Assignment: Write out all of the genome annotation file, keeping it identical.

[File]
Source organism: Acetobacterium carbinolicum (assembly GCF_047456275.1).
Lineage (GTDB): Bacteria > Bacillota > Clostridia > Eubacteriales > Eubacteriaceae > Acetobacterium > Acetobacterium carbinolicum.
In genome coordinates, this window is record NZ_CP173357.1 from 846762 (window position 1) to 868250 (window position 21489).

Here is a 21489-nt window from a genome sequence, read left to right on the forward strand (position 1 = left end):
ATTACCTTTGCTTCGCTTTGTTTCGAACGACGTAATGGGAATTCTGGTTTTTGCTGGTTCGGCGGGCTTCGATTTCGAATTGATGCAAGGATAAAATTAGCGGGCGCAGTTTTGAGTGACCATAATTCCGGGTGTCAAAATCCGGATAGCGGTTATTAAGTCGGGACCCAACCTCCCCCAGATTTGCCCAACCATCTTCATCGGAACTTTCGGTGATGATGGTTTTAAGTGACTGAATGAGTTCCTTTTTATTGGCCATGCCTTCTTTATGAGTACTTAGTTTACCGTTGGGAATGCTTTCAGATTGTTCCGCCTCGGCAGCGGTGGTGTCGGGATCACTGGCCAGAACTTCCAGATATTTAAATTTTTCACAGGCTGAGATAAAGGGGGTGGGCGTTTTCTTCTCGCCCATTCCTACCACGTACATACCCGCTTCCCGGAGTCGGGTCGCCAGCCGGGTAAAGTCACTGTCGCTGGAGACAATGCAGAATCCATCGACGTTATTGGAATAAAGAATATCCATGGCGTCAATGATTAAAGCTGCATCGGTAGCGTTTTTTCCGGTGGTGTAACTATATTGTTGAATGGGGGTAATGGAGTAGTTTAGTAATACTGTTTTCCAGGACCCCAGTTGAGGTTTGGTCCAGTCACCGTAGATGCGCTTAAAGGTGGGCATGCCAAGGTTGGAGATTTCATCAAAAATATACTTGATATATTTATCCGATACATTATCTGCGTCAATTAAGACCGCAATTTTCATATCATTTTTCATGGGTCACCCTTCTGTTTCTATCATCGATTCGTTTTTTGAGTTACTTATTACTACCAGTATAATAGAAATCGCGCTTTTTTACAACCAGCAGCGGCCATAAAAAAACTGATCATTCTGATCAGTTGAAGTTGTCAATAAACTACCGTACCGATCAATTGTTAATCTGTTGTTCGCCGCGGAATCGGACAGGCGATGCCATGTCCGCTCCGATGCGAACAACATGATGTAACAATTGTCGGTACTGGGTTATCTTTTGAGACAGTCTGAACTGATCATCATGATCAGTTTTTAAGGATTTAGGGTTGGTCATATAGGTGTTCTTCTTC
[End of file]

Source organism: Acetobacterium carbinolicum (assembly GCF_047456275.1).
Lineage (GTDB): Bacteria > Bacillota > Clostridia > Eubacteriales > Eubacteriaceae > Acetobacterium > Acetobacterium carbinolicum.
In genome coordinates, this window is record NZ_CP173357.1 from 846762 (window position 1) to 868250 (window position 21489).

Here is a 21489-nt window from a genome sequence, read left to right on the forward strand (position 1 = left end):
ATTACCTTTGCTTCGCTTTGTTTCGAACGACGTAATGGGAATTCTGGTTTTTGCTGGTTCGGCGGGCTTCGATTTCGAATTGATGCAAGGATAAAATTAGCGGGCGCAGTTTTGAGTGACCATAATTCCGGGTGTCAAAATCCGGATAGCGGTTATTAAGTCGGGACCCAACCTCCCCCAGATTTGCCCAACCATCTTCATCGGAACTTTCGGTGATGATGGTTTTAAGTGACTGAATGAGTTCCTTTTTATTGGCCATGCCTTCTTTATGAGTACTTAGTTTACCGTTGGGAATGCTTTCAGATTGTTCCGCCTCGGCAGCGGTGGTGTCGGGATCACTGGCCAGAACTTCCAGATATTTAAATTTTTCACAGGCTGAGATAAAGGGGGTGGGCGTTTTCTTCTCGCCCATTCCTACCACGTACATACCCGCTTCCCGGAGTCGGGTCGCCAGCCGGGTAAAGTCACTGTCGCTGGAGACAATGCAGAATCCATCGACGTTATTGGAATAAAGAATATCCATGGCGTCAATGATTAAAGCTGCATCGGTAGCGTTTTTTCCGGTGGTGTAACTATATTGTTGAATGGGGGTAATGGAGTAGTTTAGTAATACTGTTTTCCAGGACCCCAGTTGAGGTTTGGTCCAGTCACCGTAGATGCGCTTAAAGGTGGGCATGCCAAGGTTGGAGATTTCATCAAAAATATACTTGATATATTTATCCGATACATTATCTGCGTCAATTAAGACCGCAATTTTCATATCATTTTTCATGGGTCACCCTTCTGTTTCTATCATCGATTCGTTTTTTGAGTTACTTATTACTACCAGTATAATAGAAATCGCGCTTTTTTACAACCAGCAGCGGCCATAAAAAAACTGATCATTCTGATCAGTTGAAGTTGTCAATAAACTACCGTACCGATCAATTGTTAATCTGTTGTTCGCCGCGGAATCGGACAGGCGATGCCATGTCCGCTCCGATGCGAACAACATGATGTAACAATTGTCGGTACTGGGTTATCTTTTGAGACAGTCTGAACTGATCATCATGATCAGTTTTTAAGGATTTAGGGTTGGTCATATAGGTGTTCTTCTTC